The world’s G-20 finance ministers are due to meet in Australia later this month at a time when Europe risks being drawn into another recession and when growth in China is slumping. It’s safe to say that tackling corruption, which isn’t an issue that will likely bring cooperation among all parties, will not be atop the summit’s agenda. However, a report released last week by the international advocacy organization, the ONE Campaign, hopes to force the issue with policymakers.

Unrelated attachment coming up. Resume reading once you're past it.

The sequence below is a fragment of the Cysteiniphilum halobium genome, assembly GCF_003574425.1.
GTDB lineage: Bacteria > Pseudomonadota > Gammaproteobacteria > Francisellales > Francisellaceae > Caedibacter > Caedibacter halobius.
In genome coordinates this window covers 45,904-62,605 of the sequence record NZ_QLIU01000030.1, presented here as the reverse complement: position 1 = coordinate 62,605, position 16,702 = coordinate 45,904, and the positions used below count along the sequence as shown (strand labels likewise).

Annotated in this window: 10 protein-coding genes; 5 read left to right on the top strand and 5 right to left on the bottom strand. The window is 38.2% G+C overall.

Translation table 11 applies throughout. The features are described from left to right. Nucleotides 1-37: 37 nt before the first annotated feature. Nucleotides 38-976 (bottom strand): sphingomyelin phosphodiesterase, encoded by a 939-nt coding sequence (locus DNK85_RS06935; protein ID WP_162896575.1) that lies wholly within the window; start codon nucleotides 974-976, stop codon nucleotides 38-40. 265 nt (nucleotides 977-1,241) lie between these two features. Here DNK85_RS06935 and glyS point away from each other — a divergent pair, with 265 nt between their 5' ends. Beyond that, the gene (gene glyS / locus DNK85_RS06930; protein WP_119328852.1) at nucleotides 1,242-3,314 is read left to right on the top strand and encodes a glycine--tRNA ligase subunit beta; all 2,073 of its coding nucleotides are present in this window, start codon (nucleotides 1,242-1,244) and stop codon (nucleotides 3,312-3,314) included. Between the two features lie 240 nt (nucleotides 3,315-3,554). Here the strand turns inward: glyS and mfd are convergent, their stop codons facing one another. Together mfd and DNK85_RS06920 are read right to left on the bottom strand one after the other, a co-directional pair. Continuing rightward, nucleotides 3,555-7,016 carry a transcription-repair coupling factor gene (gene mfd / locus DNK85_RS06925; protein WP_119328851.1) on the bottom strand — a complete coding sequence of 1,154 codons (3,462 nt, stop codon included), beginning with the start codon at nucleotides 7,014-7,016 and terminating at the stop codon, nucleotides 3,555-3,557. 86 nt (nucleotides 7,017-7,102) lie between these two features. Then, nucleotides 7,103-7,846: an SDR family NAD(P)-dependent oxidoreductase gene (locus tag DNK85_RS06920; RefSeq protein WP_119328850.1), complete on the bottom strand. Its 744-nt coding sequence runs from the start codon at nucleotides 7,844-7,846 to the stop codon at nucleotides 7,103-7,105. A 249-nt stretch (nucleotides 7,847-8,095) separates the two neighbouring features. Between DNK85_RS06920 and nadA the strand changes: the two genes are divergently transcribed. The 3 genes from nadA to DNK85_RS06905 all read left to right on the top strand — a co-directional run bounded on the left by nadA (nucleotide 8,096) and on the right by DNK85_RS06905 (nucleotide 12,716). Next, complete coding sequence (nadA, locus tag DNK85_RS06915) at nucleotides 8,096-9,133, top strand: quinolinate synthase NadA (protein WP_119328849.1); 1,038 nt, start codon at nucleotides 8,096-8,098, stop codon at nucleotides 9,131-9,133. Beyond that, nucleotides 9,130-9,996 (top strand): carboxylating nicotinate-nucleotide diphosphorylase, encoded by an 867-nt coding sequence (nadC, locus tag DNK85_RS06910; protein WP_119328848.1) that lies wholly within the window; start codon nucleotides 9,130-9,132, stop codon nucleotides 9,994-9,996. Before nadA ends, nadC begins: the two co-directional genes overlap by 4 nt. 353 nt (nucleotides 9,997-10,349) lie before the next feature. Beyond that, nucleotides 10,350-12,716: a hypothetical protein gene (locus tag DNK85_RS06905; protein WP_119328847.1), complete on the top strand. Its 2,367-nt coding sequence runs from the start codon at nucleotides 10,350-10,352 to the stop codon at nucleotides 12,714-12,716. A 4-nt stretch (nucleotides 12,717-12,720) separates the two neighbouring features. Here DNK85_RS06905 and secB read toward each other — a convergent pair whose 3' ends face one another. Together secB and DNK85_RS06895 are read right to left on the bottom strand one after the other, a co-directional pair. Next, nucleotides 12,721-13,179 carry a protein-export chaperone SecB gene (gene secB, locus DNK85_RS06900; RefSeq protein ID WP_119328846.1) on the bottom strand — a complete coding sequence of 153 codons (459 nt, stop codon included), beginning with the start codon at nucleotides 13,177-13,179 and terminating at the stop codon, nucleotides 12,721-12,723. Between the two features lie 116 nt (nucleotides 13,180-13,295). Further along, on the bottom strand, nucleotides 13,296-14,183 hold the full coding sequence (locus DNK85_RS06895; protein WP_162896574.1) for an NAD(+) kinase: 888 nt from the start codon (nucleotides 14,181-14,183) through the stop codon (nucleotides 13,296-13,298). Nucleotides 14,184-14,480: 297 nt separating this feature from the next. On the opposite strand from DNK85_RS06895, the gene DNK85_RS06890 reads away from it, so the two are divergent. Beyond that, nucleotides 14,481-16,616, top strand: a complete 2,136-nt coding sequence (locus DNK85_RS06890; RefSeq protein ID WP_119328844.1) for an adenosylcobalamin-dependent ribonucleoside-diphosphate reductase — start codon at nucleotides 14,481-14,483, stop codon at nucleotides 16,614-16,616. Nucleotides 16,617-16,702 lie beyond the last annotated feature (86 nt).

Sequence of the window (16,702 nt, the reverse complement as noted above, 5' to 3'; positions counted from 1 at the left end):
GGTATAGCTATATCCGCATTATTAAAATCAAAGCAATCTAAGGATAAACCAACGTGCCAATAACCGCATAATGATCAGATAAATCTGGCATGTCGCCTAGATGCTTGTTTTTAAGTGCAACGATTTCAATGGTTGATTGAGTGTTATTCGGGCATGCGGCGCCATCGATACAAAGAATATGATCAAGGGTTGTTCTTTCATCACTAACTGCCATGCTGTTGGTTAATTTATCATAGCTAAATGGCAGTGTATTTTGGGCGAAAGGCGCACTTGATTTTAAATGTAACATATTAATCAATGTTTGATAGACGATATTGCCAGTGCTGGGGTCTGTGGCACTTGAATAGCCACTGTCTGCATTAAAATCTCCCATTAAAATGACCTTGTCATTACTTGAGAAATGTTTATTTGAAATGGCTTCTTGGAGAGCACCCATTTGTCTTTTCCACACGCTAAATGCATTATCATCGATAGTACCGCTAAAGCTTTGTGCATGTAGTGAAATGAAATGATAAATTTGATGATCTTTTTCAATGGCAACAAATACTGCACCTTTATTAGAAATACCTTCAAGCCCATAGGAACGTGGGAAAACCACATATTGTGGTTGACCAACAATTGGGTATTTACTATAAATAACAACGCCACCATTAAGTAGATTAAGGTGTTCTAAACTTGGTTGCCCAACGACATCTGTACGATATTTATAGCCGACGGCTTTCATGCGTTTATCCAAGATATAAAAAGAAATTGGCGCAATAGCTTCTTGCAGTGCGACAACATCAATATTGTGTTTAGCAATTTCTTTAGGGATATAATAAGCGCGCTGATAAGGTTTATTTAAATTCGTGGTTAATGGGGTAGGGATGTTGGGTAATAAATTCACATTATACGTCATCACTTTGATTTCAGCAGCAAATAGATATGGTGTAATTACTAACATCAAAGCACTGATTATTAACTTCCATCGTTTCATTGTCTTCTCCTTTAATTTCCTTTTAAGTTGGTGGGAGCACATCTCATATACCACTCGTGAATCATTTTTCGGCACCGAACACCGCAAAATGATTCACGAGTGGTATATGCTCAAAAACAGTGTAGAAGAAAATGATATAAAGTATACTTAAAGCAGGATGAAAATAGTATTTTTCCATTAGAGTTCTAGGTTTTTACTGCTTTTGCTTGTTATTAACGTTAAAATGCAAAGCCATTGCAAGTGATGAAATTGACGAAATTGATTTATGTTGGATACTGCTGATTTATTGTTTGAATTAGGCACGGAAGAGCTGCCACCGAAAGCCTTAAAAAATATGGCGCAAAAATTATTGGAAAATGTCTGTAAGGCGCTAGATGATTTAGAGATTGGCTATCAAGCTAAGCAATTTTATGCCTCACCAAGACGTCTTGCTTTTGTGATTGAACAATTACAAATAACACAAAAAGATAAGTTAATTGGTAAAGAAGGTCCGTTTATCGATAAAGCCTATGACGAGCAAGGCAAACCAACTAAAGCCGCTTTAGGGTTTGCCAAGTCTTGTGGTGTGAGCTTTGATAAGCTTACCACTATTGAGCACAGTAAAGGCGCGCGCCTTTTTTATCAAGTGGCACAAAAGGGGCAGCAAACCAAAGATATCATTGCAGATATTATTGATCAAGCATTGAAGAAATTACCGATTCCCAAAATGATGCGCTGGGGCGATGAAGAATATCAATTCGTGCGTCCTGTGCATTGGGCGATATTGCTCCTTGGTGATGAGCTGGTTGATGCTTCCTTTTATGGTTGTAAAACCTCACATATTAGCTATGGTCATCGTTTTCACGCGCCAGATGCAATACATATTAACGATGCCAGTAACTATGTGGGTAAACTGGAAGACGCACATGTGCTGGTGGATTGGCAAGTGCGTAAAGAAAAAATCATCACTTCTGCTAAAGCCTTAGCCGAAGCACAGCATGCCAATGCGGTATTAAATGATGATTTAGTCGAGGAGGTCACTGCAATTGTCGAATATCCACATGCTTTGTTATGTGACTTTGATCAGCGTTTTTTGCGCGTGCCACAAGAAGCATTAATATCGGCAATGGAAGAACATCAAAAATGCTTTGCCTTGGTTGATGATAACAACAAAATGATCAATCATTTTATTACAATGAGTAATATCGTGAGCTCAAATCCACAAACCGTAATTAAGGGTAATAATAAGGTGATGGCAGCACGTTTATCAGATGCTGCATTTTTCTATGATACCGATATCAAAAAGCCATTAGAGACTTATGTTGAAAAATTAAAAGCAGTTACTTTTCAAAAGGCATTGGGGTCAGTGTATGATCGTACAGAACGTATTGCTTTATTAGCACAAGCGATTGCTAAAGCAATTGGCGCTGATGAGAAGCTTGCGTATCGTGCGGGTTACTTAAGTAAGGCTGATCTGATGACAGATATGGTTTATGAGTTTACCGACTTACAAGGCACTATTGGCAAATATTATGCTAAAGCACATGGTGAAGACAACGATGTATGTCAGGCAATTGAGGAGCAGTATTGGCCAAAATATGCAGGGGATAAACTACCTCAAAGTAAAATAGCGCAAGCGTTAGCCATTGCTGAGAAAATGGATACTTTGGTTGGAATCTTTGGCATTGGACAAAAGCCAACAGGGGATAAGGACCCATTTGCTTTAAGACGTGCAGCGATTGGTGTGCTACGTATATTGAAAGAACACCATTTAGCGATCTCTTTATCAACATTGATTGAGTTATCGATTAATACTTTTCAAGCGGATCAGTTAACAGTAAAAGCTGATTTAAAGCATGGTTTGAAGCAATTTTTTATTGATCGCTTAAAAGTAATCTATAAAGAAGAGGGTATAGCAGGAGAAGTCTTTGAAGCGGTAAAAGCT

According to ONE, the global economy loses at least $1.18 trillion every year to corruption, representing roughly 0.6% of global GDP. ONE arrived at these numbers through three approaches: tracking illicit financial flows (such as drug trafficking, human trafficking, illegal arms and contraband); looking at estimates from the UN Office on Drugs and Crime; and an aggregation of a range of these methodologies (money laundering, bribery, tax evasion and trade mispricing).